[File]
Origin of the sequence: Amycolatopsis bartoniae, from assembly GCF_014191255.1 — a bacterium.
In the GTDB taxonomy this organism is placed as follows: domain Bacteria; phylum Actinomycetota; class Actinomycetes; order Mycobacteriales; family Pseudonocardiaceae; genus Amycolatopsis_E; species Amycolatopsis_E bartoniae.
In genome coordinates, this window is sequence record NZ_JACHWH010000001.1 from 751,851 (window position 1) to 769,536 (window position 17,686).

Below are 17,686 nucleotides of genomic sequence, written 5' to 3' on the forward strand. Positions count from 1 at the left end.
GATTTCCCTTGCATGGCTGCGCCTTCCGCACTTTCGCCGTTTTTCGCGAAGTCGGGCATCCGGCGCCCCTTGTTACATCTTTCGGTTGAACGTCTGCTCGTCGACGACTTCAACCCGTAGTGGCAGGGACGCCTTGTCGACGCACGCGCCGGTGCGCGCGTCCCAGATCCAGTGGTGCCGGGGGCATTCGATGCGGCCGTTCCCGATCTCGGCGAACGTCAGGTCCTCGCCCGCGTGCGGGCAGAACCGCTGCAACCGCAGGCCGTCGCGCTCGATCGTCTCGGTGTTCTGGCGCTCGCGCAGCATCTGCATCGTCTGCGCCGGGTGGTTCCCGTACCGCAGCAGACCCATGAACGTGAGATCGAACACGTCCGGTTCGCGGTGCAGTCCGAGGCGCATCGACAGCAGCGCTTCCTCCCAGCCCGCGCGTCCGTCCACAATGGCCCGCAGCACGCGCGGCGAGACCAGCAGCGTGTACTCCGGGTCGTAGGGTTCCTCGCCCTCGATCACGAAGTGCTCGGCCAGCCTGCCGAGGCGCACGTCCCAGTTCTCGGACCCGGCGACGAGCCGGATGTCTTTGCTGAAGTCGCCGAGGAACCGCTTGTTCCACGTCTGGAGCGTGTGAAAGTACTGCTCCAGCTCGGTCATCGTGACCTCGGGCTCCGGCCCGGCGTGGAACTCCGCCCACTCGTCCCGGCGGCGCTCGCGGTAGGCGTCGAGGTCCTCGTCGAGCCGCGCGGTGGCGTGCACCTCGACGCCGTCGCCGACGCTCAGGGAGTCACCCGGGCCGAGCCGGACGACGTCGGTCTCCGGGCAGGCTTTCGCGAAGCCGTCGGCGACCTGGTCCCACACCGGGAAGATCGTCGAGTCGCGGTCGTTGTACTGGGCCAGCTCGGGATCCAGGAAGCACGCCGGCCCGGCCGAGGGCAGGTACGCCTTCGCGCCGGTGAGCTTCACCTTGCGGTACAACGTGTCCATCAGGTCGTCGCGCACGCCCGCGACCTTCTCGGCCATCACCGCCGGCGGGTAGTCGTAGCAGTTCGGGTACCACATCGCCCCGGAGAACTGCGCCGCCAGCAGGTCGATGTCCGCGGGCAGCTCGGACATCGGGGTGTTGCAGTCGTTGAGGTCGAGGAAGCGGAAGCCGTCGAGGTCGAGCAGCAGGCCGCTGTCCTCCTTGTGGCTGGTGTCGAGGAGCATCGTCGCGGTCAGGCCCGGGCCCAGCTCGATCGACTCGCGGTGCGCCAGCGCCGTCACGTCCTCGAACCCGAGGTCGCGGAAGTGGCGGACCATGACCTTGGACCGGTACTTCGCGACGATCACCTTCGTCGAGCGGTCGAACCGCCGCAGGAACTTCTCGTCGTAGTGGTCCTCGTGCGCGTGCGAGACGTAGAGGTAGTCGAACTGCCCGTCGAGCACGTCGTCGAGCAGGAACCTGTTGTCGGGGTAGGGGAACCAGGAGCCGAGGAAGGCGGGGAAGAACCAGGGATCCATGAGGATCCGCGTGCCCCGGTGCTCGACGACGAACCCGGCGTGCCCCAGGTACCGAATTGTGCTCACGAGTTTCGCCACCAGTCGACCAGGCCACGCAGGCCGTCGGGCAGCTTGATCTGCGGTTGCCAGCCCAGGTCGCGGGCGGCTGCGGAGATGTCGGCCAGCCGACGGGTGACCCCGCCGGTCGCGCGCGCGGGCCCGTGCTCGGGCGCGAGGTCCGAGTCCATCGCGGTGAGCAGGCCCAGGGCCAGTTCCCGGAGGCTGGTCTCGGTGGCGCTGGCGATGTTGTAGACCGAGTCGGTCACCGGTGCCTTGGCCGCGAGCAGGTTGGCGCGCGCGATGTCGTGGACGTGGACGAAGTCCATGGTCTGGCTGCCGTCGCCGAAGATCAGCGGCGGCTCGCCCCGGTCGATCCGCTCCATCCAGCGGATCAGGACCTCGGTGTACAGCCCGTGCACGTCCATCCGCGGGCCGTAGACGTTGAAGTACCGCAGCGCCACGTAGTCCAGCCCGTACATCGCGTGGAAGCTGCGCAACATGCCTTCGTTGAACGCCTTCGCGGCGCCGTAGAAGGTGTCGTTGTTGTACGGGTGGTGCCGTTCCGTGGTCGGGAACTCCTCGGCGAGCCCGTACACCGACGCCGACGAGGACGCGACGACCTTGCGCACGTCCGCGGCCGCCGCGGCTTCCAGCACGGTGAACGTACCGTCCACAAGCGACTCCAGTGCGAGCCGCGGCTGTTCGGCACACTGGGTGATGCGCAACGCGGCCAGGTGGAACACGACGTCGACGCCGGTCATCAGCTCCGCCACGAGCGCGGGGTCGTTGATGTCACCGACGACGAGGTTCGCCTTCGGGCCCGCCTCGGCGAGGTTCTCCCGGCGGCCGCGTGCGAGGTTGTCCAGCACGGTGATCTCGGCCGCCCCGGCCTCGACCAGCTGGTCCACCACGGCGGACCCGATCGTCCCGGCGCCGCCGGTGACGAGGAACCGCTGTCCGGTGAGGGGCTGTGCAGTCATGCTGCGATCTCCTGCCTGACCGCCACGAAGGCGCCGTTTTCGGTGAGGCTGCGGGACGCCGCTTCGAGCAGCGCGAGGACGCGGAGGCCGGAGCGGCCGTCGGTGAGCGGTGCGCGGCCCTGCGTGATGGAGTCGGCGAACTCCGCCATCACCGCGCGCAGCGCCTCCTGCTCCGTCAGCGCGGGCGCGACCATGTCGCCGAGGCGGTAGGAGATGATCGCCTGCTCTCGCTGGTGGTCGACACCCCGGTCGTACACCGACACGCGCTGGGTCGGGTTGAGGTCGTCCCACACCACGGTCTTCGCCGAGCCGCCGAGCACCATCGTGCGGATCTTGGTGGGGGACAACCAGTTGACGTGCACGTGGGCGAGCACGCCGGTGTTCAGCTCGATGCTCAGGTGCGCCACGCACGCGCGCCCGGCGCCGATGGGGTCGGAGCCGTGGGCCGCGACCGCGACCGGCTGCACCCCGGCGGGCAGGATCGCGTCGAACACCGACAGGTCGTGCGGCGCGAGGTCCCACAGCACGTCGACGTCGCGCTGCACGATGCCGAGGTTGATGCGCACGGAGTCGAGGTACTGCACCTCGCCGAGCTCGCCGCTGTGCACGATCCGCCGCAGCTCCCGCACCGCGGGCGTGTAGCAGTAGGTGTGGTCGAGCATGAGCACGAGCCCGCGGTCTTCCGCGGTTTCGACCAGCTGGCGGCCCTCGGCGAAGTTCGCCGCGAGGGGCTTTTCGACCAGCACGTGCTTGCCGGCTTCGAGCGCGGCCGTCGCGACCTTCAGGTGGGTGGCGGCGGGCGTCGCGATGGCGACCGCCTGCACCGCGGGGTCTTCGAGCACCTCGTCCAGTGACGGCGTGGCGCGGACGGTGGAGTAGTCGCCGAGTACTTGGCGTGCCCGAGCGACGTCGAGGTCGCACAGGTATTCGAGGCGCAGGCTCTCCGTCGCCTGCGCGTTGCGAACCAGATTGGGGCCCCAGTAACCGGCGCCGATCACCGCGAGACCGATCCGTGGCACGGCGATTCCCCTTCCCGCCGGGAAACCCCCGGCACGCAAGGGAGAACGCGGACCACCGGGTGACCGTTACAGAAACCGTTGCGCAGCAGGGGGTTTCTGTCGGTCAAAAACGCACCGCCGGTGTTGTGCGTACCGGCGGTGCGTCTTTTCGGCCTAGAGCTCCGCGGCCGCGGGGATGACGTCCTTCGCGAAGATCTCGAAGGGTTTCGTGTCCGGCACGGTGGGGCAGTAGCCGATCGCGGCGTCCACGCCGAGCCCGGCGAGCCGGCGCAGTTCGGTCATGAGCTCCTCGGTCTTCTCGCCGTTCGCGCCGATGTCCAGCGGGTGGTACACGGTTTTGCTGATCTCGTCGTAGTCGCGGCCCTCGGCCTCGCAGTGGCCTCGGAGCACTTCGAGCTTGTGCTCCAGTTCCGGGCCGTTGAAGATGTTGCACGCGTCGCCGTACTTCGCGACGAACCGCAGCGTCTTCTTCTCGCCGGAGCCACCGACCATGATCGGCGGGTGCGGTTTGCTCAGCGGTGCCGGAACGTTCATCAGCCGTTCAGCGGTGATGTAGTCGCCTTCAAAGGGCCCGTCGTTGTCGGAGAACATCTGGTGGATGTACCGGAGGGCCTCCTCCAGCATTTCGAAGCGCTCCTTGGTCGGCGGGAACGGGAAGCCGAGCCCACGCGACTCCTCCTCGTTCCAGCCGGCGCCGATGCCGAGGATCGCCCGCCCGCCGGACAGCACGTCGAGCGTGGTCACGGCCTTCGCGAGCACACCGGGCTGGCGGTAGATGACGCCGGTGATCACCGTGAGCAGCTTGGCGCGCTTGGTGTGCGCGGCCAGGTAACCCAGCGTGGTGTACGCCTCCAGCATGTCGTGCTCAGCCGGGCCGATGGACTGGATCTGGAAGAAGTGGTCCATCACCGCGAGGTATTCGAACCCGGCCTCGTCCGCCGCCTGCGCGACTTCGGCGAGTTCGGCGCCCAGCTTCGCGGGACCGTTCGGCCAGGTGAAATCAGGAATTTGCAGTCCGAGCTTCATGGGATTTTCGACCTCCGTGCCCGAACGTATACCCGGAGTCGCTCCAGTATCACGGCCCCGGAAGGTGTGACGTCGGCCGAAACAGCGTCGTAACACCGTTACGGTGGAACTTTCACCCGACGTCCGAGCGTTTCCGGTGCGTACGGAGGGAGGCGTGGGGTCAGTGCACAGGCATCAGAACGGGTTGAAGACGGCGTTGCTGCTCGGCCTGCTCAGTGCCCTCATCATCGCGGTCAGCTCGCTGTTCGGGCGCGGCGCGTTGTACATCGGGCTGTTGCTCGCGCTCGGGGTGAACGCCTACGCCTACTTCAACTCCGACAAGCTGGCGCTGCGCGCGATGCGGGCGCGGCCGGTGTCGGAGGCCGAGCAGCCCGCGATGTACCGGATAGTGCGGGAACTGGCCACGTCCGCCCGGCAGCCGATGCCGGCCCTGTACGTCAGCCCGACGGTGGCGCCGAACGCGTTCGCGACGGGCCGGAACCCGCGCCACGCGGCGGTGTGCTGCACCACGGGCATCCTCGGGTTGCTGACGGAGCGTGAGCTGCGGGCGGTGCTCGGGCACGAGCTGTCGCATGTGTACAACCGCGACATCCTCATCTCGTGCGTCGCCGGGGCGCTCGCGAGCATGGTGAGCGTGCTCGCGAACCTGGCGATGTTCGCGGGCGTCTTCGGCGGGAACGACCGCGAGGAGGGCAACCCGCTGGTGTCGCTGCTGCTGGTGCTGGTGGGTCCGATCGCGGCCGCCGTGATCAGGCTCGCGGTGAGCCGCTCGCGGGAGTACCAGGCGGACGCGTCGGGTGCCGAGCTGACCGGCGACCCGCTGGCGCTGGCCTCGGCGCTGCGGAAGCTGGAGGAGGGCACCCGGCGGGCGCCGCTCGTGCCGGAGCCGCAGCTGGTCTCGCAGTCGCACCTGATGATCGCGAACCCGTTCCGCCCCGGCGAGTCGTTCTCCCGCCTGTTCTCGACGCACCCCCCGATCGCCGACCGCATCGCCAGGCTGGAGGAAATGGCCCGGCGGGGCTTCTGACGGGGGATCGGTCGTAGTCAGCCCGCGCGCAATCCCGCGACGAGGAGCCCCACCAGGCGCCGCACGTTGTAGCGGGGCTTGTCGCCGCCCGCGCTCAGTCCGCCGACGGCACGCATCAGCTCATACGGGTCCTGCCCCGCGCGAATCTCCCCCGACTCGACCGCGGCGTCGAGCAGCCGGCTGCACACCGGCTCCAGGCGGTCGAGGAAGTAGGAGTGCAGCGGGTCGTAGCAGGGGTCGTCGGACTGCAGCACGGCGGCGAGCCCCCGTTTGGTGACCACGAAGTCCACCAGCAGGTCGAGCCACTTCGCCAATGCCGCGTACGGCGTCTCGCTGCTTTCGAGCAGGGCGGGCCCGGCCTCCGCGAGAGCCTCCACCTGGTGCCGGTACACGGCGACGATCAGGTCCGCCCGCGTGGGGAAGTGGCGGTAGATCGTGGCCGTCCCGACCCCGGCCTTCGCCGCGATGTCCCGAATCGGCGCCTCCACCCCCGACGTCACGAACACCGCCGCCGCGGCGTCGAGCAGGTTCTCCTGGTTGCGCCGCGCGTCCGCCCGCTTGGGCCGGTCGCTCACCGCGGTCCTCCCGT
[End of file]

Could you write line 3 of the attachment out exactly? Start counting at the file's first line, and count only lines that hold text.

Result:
In genome coordinates, this window is sequence record NZ_JACHWH010000001.1 from 751,851 (window position 1) to 769,536 (window position 17,686).